26 Feb 2010 19:07

ARMZ drops interest in Khan Resources after annulment of Mongolian licenses

MOSCOW. Feb 26 (Interfax) - Russian uranium holding Atomredmetzoloto (ARMZ) has decided against buying Khan Resources now that Mongolia's government has annulled the Canadian company's uranium mining and exploration licenses, ARMZ chief Vadim Zhivov told Interfax.

Khan's share price plummeted following news the licenses had been annulled and that ARMZ would not proceed with the takeover bid. The stock was down 8.7% to C$0.94 by 6:43 p.m. Moscow time or 10:43 a.m. Toronto time.

Zhivov said the decision to annul the licenses was reached at an emergency session of the Mongolian government on Thursday evening.

The decision was based on opinions by the Parliamentary Committee for Security and International Policy, which uncovered breaches of Mongolian legislation. "In connection with this, ARMZ plans to announce the termination of its offer to buy out Khan Resources shareholders soon," Zhivov said.

Zhivov said ARMZ now intended to pursue its interests in Mongolia in the framework of the Russian-Mongolian Dornod Uranium joint venture, which is being set up in line with a government-to-government agreement. He said he expected the joint venture would be created "in the next few months."

Simultaneously, ARMZ will discuss further action related to obtaining licenses to uranium fields with Mongolia. ARMZ would contribute know-how and financial resources to the joint venture, and Mongolia's contribution might include licenses, Zhivov said. "I think we could begin production [in the joint venture's framework] in the next three or four years," he said.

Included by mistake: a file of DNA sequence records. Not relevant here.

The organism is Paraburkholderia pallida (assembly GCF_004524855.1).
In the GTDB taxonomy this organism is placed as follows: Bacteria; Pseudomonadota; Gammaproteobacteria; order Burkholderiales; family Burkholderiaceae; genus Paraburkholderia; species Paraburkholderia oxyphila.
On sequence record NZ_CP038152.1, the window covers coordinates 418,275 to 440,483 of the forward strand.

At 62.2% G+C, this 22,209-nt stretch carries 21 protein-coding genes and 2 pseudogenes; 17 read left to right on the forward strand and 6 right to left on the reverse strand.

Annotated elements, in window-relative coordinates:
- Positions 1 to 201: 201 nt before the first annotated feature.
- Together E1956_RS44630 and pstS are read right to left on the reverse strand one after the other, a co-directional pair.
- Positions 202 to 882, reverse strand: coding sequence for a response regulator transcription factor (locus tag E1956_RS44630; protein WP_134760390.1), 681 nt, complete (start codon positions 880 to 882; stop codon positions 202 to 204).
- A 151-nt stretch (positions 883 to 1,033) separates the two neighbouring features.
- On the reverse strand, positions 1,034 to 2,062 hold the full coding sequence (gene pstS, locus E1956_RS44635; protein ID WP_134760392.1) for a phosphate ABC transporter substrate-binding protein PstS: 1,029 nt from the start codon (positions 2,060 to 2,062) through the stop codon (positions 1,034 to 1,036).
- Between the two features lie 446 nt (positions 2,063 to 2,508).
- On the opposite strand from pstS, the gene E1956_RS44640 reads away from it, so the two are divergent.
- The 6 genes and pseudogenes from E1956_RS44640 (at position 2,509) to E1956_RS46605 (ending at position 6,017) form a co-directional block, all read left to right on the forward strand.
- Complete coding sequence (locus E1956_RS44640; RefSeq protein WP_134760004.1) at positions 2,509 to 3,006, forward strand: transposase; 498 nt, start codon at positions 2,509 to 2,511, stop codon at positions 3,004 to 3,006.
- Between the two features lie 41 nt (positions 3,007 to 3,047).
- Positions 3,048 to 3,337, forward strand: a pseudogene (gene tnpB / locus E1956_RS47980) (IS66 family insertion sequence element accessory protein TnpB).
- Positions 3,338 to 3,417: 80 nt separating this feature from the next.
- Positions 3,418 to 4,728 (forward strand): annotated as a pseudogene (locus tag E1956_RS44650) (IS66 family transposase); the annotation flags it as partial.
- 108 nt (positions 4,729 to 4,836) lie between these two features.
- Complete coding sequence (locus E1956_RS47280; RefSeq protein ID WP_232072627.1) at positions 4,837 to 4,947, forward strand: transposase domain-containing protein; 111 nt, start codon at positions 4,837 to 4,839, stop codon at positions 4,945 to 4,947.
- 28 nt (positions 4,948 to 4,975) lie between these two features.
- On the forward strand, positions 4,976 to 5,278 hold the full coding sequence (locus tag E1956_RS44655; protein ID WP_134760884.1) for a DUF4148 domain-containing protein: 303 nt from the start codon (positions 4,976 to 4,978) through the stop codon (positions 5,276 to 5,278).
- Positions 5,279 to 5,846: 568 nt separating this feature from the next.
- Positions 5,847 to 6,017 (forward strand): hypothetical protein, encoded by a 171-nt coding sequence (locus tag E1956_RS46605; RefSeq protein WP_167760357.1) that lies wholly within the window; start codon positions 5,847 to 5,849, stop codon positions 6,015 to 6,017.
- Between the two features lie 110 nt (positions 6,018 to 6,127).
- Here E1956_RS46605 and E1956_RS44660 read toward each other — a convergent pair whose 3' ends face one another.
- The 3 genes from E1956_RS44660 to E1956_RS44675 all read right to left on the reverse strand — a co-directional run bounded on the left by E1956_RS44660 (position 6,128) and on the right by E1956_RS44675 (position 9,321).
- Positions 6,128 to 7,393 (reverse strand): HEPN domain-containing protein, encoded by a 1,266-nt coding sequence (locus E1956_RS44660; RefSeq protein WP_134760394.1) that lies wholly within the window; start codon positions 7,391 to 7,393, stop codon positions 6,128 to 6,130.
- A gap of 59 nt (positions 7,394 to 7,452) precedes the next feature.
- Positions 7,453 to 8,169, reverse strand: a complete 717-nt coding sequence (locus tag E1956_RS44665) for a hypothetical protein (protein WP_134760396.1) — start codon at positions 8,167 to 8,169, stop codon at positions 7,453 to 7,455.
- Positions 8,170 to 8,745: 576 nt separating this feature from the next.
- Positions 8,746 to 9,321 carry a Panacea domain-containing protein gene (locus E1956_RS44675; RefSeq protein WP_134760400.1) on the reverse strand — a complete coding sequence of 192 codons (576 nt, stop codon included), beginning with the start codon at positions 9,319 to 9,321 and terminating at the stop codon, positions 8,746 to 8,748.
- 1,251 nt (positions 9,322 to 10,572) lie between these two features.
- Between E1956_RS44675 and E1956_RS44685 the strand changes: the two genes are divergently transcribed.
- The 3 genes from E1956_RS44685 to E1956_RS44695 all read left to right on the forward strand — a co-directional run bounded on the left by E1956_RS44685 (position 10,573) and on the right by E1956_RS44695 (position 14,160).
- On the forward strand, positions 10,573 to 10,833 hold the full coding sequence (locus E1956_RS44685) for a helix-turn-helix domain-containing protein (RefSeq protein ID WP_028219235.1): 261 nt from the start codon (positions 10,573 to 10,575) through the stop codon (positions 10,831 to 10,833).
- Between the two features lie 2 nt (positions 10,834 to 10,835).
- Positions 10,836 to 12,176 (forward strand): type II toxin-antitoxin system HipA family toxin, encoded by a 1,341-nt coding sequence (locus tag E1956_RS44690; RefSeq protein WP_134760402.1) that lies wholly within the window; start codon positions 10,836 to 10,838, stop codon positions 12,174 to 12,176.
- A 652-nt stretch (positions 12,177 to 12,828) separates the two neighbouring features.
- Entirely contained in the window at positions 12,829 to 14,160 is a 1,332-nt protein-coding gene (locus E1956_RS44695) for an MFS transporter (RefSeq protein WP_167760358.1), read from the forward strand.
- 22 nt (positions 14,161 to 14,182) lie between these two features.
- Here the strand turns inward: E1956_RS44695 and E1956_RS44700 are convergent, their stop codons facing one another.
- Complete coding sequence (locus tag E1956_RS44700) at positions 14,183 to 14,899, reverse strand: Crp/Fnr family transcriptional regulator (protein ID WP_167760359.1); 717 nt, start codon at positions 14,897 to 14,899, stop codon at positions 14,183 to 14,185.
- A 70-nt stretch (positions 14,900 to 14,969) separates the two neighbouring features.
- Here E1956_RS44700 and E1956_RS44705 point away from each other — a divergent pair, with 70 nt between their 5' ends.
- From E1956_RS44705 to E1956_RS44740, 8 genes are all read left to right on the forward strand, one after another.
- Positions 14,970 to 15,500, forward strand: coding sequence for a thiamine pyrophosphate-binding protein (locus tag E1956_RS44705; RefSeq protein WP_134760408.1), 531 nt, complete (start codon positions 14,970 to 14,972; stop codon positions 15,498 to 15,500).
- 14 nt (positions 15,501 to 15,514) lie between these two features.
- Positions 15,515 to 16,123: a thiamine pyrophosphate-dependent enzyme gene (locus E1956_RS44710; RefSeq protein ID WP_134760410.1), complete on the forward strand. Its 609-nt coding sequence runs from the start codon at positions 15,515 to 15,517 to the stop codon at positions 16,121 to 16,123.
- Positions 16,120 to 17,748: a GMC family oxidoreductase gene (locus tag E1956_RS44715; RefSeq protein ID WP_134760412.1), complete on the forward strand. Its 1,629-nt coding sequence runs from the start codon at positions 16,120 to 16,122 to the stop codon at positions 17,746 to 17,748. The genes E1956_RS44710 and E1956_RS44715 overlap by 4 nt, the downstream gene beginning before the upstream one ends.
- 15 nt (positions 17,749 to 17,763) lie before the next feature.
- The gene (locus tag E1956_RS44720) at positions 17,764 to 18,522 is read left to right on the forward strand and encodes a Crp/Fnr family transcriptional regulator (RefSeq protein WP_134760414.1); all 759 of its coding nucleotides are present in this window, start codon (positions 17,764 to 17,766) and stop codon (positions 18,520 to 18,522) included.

ARMZ is interested in the Dornod uranium field in Mongolia. Soviet geologists explored the Dornod field in the 1970s. The field was mined actively in the period 1988-1995 and the ore was processed by Russia's Priargun Mining Chemicals Association. Zhivov said the former USSR invested around $600 million in today's money in exploration and infrastructure at the field.

The Dornod license used to be held by Central Asian Uranium Company (CAUC), in which Khan owns 58% and Mongolia's MonAtom and ARMZ subsidiary Priargun Mining each own 21%. Mongolia suspended the license after it adopted new legislation governing nuclear energy in the summer of last year.

ARMZ said at the end of November that it had offered to buy 100% of Khan Resources and with it control over the Dornod uranium project for about $36 million.

China National Nuclear Corporation (CNNC) soon made an improved bid, which Khan's management backed. Khan announced plans to bypass the Russian company and form a new joint venture to develop the Dornod field with Mongolia's MonAtom by the end of March.

ARMZ then extended its own offer until March 1, saying that the Canadian company's plans conflicts with the spirit of state bilateral agreements between Russia and Mongolia on cooperation in uranium exploration and mining.

Russian President Dmitry Medvedev signed the government-to-government agreement on the uranium joint venture in Ulan-Baator in August last year.

Mongolia said at the beginning of February that it was not dropping plans to form the joint venture with Russia to mine the Dornod field and that it was in the process of discussing the details of an agreement.